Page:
Rs 500 & Rs 1,000 notes illegal, but will the move impact 'big fishes'?

By: Anurag Kumar
Updated: 09 Nov 2016 08:49 AM
New Delhi: In a bid to curb corruption and black money, Prime Minister Narendra Modi had on Tuesday night announced that Rs 500 and Rs 1,000 denomination notes were being withdrawn and that such notes will become “mere paper”.

The move is no doubt applaudable but it has created some problems for the common people. Reportedly, the government was planning for this big move since last 10 months and keeping in mind the problems people may face has also setup helpline numbers.


Done earlier too:



However, this is not the first attempt by the Government of India to control corruption and black money. In 1978, the Janata Party (a predecessor of present Bharatiya Janta Party) government of Prime Minister Morarji Desai had demonetised currency notes of Rs 1,000, Rs 5,000 and Rs 10,000.

However, that was not done so abruptly.

In the present case, within a few hours notes of the denomination of Rs 500 and Rs 1,000 have become illegal. That has only led to a chaotic situation and confusion among the people.

Will it have any impact on black money circulation or impact "big fishes":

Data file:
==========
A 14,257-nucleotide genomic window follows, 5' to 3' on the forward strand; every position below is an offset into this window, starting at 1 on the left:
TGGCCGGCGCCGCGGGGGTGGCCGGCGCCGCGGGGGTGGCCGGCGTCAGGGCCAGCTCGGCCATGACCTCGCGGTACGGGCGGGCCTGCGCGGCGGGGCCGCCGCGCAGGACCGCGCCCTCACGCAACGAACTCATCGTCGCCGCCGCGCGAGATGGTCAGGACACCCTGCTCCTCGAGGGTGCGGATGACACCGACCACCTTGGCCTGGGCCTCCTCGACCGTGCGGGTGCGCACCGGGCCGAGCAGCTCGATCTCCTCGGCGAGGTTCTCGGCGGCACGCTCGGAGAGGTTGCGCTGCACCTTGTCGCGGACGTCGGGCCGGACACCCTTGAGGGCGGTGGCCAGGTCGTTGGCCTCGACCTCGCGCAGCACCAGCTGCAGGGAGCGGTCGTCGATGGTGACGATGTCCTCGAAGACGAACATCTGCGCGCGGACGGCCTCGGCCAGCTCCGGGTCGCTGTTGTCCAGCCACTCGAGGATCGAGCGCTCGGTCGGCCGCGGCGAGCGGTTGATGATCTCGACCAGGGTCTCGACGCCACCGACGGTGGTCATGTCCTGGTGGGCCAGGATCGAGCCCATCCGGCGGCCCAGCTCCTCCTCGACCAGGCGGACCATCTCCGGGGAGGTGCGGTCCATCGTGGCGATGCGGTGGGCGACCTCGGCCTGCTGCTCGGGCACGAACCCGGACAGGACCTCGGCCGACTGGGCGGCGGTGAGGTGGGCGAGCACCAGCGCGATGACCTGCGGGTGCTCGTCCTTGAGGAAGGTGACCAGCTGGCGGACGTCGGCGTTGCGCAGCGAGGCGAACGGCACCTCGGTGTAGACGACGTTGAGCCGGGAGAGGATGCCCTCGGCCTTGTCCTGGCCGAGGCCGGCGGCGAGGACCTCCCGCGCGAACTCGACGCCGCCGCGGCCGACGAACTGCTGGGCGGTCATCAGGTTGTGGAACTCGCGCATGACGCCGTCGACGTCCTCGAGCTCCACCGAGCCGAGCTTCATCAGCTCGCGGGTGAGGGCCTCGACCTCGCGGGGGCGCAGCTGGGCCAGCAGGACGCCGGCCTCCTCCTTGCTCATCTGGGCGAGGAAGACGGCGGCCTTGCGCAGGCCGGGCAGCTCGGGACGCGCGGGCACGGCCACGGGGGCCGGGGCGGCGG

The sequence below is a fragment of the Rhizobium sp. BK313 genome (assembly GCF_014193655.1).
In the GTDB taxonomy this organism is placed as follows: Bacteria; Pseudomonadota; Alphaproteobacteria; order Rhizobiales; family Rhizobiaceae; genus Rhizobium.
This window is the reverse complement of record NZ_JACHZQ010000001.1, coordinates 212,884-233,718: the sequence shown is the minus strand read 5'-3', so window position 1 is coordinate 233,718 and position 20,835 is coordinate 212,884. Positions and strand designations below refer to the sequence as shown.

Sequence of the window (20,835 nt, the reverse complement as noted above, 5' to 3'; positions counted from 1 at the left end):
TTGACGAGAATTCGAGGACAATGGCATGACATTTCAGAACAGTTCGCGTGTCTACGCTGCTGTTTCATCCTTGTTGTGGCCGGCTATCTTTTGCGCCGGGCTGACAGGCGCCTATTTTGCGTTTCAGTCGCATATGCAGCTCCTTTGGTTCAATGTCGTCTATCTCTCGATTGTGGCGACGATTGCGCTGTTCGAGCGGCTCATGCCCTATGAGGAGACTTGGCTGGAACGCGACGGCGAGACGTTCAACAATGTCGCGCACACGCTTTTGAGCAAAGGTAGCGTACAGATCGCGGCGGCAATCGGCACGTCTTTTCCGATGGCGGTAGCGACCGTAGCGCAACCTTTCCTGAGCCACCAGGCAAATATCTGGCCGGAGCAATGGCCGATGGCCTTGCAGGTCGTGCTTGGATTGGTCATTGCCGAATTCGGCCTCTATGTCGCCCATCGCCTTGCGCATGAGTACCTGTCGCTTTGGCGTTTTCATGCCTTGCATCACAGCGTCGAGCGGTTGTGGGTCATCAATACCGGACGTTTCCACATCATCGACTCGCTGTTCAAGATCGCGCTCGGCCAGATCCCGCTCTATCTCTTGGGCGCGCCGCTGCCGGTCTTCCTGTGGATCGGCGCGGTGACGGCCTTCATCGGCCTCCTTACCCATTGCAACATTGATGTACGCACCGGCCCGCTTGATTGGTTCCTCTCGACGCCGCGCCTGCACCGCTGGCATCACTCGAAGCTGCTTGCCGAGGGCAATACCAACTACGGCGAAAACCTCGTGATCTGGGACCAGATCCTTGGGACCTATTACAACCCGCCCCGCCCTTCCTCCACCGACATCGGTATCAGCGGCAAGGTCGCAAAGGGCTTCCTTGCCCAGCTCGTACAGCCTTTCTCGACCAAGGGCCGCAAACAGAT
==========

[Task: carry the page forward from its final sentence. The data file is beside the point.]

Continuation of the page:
The very premises that demonetisation will help in removing the menace is wrong. Because people don't pile black money in cash. Rather, they store it in undisclosed accounts in Swiss Banks. So, it appears, demonetisation won't affect the big fish.

During PM Narasimha Rao's tenure, there were allegations that Rs 1 crore had been paid to him in cash as the bribe!

However, a big suitcase is needed to pay Rs 1 crore "in cash". Considering the black money circulating in our country, Rs 1 crore is a small amount. If the government wants to trap the big black money holders, it has to look at sums of Rs 100 crores.

But is it feasible for them to horde such big amounts in cash? That doesn't make sense.

The move seems to net some minor players in the country.

Moreover demonetising does not get any revenue for the government, so the government does not benefit.

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